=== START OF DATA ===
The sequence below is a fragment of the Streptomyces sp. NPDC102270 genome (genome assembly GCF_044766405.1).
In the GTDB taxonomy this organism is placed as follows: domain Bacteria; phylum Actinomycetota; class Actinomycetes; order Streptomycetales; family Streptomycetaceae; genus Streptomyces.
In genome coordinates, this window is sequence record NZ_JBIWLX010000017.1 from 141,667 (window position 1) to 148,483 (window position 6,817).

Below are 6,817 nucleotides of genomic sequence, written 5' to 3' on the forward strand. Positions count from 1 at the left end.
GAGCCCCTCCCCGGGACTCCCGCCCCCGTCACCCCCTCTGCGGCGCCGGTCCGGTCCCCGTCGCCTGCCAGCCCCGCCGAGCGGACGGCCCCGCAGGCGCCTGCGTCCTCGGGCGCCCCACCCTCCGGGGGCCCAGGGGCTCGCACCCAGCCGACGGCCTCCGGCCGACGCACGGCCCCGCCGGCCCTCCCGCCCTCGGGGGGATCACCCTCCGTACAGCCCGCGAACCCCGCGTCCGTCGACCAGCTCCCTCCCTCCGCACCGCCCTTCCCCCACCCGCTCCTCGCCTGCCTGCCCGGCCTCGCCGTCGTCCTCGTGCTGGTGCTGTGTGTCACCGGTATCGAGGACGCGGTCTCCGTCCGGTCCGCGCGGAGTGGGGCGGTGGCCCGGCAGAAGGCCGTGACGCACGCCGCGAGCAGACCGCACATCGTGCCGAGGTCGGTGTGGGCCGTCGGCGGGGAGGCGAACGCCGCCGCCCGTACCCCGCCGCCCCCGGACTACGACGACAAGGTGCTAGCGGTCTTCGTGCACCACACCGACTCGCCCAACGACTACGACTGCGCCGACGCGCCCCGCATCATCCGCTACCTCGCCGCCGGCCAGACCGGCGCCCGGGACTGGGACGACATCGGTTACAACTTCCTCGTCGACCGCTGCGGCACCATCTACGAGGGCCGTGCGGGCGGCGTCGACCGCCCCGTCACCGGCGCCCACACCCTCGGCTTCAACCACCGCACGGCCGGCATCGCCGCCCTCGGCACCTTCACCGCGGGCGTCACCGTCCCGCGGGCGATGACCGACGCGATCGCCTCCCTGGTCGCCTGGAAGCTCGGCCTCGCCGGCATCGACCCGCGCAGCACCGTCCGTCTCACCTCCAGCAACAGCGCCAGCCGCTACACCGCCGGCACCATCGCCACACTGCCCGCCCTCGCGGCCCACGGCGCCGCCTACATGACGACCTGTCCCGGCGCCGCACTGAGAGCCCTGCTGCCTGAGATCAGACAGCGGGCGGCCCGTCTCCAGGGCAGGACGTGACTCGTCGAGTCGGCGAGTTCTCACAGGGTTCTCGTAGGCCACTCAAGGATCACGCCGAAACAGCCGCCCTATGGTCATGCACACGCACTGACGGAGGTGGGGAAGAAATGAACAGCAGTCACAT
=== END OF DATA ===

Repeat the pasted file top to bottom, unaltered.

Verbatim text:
The sequence below is a fragment of the Streptomyces sp. NPDC102270 genome (genome assembly GCF_044766405.1).
In the GTDB taxonomy this organism is placed as follows: domain Bacteria; phylum Actinomycetota; class Actinomycetes; order Streptomycetales; family Streptomycetaceae; genus Streptomyces.
In genome coordinates, this window is sequence record NZ_JBIWLX010000017.1 from 141,667 (window position 1) to 148,483 (window position 6,817).

Below are 6,817 nucleotides of genomic sequence, written 5' to 3' on the forward strand. Positions count from 1 at the left end.
GAGCCCCTCCCCGGGACTCCCGCCCCCGTCACCCCCTCTGCGGCGCCGGTCCGGTCCCCGTCGCCTGCCAGCCCCGCCGAGCGGACGGCCCCGCAGGCGCCTGCGTCCTCGGGCGCCCCACCCTCCGGGGGCCCAGGGGCTCGCACCCAGCCGACGGCCTCCGGCCGACGCACGGCCCCGCCGGCCCTCCCGCCCTCGGGGGGATCACCCTCCGTACAGCCCGCGAACCCCGCGTCCGTCGACCAGCTCCCTCCCTCCGCACCGCCCTTCCCCCACCCGCTCCTCGCCTGCCTGCCCGGCCTCGCCGTCGTCCTCGTGCTGGTGCTGTGTGTCACCGGTATCGAGGACGCGGTCTCCGTCCGGTCCGCGCGGAGTGGGGCGGTGGCCCGGCAGAAGGCCGTGACGCACGCCGCGAGCAGACCGCACATCGTGCCGAGGTCGGTGTGGGCCGTCGGCGGGGAGGCGAACGCCGCCGCCCGTACCCCGCCGCCCCCGGACTACGACGACAAGGTGCTAGCGGTCTTCGTGCACCACACCGACTCGCCCAACGACTACGACTGCGCCGACGCGCCCCGCATCATCCGCTACCTCGCCGCCGGCCAGACCGGCGCCCGGGACTGGGACGACATCGGTTACAACTTCCTCGTCGACCGCTGCGGCACCATCTACGAGGGCCGTGCGGGCGGCGTCGACCGCCCCGTCACCGGCGCCCACACCCTCGGCTTCAACCACCGCACGGCCGGCATCGCCGCCCTCGGCACCTTCACCGCGGGCGTCACCGTCCCGCGGGCGATGACCGACGCGATCGCCTCCCTGGTCGCCTGGAAGCTCGGCCTCGCCGGCATCGACCCGCGCAGCACCGTCCGTCTCACCTCCAGCAACAGCGCCAGCCGCTACACCGCCGGCACCATCGCCACACTGCCCGCCCTCGCGGCCCACGGCGCCGCCTACATGACGACCTGTCCCGGCGCCGCACTGAGAGCCCTGCTGCCTGAGATCAGACAGCGGGCGGCCCGTCTCCAGGGCAGGACGTGACTCGTCGAGTCGGCGAGTTCTCACAGGGTTCTCGTAGGCCACTCAAGGATCACGCCGAAACAGCCGCCCTATGGTCATGCACACGCACTGACGGAGGTGGGGAAGAAATGAACAGCAGTCACAT